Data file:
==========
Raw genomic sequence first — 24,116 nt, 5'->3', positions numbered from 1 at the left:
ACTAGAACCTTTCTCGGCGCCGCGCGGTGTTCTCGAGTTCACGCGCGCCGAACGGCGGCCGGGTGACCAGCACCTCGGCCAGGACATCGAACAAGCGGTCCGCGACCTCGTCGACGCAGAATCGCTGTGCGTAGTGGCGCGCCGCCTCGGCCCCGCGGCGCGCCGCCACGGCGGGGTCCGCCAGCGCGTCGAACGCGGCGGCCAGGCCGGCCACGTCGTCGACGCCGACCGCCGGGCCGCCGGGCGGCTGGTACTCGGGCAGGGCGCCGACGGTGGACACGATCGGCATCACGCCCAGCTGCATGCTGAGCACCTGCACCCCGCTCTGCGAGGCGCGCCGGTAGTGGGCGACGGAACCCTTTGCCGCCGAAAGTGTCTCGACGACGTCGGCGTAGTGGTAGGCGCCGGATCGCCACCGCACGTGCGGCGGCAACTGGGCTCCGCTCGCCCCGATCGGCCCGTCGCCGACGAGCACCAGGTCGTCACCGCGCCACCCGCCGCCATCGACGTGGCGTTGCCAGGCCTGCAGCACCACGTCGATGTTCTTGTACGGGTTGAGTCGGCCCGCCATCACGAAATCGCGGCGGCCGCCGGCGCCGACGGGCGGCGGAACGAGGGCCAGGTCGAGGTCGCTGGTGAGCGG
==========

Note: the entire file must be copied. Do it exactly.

Raw genomic sequence first — 24,116 nt, 5'->3', positions numbered from 1 at the left:
ACTAGAACCTTTCTCGGCGCCGCGCGGTGTTCTCGAGTTCACGCGCGCCGAACGGCGGCCGGGTGACCAGCACCTCGGCCAGGACATCGAACAAGCGGTCCGCGACCTCGTCGACGCAGAATCGCTGTGCGTAGTGGCGCGCCGCCTCGGCCCCGCGGCGCGCCGCCACGGCGGGGTCCGCCAGCGCGTCGAACGCGGCGGCCAGGCCGGCCACGTCGTCGACGCCGACCGCCGGGCCGCCGGGCGGCTGGTACTCGGGCAGGGCGCCGACGGTGGACACGATCGGCATCACGCCCAGCTGCATGCTGAGCACCTGCACCCCGCTCTGCGAGGCGCGCCGGTAGTGGGCGACGGAACCCTTTGCCGCCGAAAGTGTCTCGACGACGTCGGCGTAGTGGTAGGCGCCGGATCGCCACCGCACGTGCGGCGGCAACTGGGCTCCGCTCGCCCCGATCGGCCCGTCGCCGACGAGCACCAGGTCGTCACCGCGCCACCCGCCGCCATCGACGTGGCGTTGCCAGGCCTGCAGCACCACGTCGATGTTCTTGTACGGGTTGAGTCGGCCCGCCATCACGAAATCGCGGCGGCCGCCGGCGCCGACGGGCGGCGGAACGAGGGCCAGGTCGAGGTCGCTGGTGAGCGG